When people think of Japanese toilets – as I’m sure many of us often do – they think of the high-technology toilet with all the buttons, that looks more like a space-ship than an actual toilet. Standard functions include two sprays of water (one for boys and one for girls), a blow dryer and preheated toilet seat. Often there will also be a button for ‘a flushing sound’, meant to stifle any unladylike noises you might produce.
Every once in a while you meet a really smart toilet, that detects your presence automatically and greets you with classical music. These kind of toilets know when you’ve finished your business and flush automatically. I’m always grateful for automatic flushers because finding the right button to flush with can be a challenge sometimes.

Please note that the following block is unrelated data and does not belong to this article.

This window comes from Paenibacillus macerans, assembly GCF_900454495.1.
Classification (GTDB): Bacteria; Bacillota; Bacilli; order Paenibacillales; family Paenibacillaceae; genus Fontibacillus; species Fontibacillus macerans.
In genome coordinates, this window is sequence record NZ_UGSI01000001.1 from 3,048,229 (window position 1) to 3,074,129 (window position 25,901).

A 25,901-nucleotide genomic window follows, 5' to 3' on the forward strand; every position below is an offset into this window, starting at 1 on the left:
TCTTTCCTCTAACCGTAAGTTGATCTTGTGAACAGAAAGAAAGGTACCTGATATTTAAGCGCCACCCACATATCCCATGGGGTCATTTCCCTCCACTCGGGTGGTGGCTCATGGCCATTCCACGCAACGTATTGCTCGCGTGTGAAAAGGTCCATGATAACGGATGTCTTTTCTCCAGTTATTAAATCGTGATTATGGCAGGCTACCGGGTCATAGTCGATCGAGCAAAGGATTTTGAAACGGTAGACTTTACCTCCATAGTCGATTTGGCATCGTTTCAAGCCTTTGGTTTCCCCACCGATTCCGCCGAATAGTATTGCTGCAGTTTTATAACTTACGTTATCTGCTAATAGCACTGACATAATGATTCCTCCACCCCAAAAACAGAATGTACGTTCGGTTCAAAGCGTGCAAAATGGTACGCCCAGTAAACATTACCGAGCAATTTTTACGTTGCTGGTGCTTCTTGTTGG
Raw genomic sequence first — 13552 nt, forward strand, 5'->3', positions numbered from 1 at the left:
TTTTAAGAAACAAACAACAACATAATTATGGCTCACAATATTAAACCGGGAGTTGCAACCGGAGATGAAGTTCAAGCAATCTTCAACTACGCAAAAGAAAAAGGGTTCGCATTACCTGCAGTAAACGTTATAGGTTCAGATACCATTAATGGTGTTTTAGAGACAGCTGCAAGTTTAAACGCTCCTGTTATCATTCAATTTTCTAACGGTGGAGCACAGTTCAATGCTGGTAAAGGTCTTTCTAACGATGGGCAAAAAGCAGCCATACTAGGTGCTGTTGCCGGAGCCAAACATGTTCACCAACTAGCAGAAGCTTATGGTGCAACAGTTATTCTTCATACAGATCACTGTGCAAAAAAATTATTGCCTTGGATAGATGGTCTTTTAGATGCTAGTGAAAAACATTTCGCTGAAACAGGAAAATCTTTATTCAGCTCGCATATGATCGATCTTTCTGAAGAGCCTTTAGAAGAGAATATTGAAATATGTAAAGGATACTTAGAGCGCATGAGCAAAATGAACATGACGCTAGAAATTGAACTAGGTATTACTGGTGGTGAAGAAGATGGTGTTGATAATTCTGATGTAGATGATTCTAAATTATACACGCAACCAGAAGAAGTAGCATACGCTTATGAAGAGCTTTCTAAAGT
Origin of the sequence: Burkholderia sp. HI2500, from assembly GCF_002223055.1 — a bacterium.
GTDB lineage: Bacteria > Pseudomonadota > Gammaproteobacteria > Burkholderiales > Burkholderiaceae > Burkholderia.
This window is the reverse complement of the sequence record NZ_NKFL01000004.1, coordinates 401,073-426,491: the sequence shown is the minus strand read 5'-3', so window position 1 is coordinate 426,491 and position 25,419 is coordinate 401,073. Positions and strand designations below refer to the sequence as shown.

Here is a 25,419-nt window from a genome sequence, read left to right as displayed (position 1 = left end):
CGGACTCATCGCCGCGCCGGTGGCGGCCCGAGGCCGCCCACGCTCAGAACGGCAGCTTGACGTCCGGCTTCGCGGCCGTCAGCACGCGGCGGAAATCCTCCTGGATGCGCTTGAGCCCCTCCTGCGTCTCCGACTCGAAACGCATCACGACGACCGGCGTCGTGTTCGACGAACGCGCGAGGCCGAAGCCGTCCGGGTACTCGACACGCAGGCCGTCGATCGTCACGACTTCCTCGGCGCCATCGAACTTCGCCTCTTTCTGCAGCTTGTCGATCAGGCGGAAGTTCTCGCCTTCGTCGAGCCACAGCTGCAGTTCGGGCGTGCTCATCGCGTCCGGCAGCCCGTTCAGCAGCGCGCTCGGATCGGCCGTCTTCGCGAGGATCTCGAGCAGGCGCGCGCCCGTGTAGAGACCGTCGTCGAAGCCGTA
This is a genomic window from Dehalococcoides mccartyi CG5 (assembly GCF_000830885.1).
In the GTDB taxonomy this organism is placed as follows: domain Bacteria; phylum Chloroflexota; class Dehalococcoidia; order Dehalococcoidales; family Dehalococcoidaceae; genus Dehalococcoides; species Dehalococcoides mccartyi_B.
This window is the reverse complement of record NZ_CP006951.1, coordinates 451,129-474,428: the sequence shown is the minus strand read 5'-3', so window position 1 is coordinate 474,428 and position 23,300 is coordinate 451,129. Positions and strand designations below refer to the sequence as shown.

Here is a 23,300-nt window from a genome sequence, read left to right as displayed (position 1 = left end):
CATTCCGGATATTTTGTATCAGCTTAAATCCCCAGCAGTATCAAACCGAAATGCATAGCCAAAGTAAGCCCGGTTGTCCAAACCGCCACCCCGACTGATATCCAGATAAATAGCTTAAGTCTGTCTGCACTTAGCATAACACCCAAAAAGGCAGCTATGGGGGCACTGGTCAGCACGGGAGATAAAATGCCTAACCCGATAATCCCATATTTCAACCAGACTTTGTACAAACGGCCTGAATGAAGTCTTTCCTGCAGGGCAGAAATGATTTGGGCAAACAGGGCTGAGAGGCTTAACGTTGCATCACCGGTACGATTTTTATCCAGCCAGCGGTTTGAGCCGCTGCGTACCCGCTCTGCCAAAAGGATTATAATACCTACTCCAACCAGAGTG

But there is also another kind of Japanese toilet:
That’s right. It’s the ‘glorified hole in the floor’ toilet, the kind you have to squat over (face to the left on the above picture). Who would expect this in a high-tech society like Japan? But this is in fact the traditional Japanese toilet. It is especially abundant in smaller towns, the countryside and in traditional Japanese venues. If you plan to spend some time in Japan, you’d better get used to this.